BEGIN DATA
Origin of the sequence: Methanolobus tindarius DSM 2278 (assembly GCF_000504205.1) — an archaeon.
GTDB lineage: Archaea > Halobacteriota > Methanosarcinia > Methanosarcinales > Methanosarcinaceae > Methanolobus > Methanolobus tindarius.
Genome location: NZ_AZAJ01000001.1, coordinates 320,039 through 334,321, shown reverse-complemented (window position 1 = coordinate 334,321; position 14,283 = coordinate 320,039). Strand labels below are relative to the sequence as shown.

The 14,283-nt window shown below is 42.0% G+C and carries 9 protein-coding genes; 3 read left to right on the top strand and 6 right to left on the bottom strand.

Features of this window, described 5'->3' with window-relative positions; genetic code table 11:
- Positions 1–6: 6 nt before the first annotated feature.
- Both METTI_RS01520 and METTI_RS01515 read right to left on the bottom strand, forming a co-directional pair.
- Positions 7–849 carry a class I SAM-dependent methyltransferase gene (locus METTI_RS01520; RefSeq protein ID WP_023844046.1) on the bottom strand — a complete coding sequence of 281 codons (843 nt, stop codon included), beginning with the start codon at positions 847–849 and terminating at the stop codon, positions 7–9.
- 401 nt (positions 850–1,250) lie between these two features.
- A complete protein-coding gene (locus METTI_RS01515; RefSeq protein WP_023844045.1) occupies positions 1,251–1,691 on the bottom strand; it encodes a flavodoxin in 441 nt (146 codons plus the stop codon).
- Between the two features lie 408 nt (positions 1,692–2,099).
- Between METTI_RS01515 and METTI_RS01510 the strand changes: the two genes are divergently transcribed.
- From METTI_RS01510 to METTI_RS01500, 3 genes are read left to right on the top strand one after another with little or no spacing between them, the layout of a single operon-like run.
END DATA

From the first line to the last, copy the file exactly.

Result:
Origin of the sequence: Methanolobus tindarius DSM 2278 (assembly GCF_000504205.1) — an archaeon.
GTDB lineage: Archaea > Halobacteriota > Methanosarcinia > Methanosarcinales > Methanosarcinaceae > Methanolobus > Methanolobus tindarius.
Genome location: NZ_AZAJ01000001.1, coordinates 320,039 through 334,321, shown reverse-complemented (window position 1 = coordinate 334,321; position 14,283 = coordinate 320,039). Strand labels below are relative to the sequence as shown.

The 14,283-nt window shown below is 42.0% G+C and carries 9 protein-coding genes; 3 read left to right on the top strand and 6 right to left on the bottom strand.

Features of this window, described 5'->3' with window-relative positions; genetic code table 11:
- Positions 1–6: 6 nt before the first annotated feature.
- Both METTI_RS01520 and METTI_RS01515 read right to left on the bottom strand, forming a co-directional pair.
- Positions 7–849 carry a class I SAM-dependent methyltransferase gene (locus METTI_RS01520; RefSeq protein ID WP_023844046.1) on the bottom strand — a complete coding sequence of 281 codons (843 nt, stop codon included), beginning with the start codon at positions 847–849 and terminating at the stop codon, positions 7–9.
- 401 nt (positions 850–1,250) lie between these two features.
- A complete protein-coding gene (locus METTI_RS01515; RefSeq protein WP_023844045.1) occupies positions 1,251–1,691 on the bottom strand; it encodes a flavodoxin in 441 nt (146 codons plus the stop codon).
- Between the two features lie 408 nt (positions 1,692–2,099).
- Between METTI_RS01515 and METTI_RS01510 the strand changes: the two genes are divergently transcribed.
- From METTI_RS01510 to METTI_RS01500, 3 genes are read left to right on the top strand one after another with little or no spacing between them, the layout of a single operon-like run.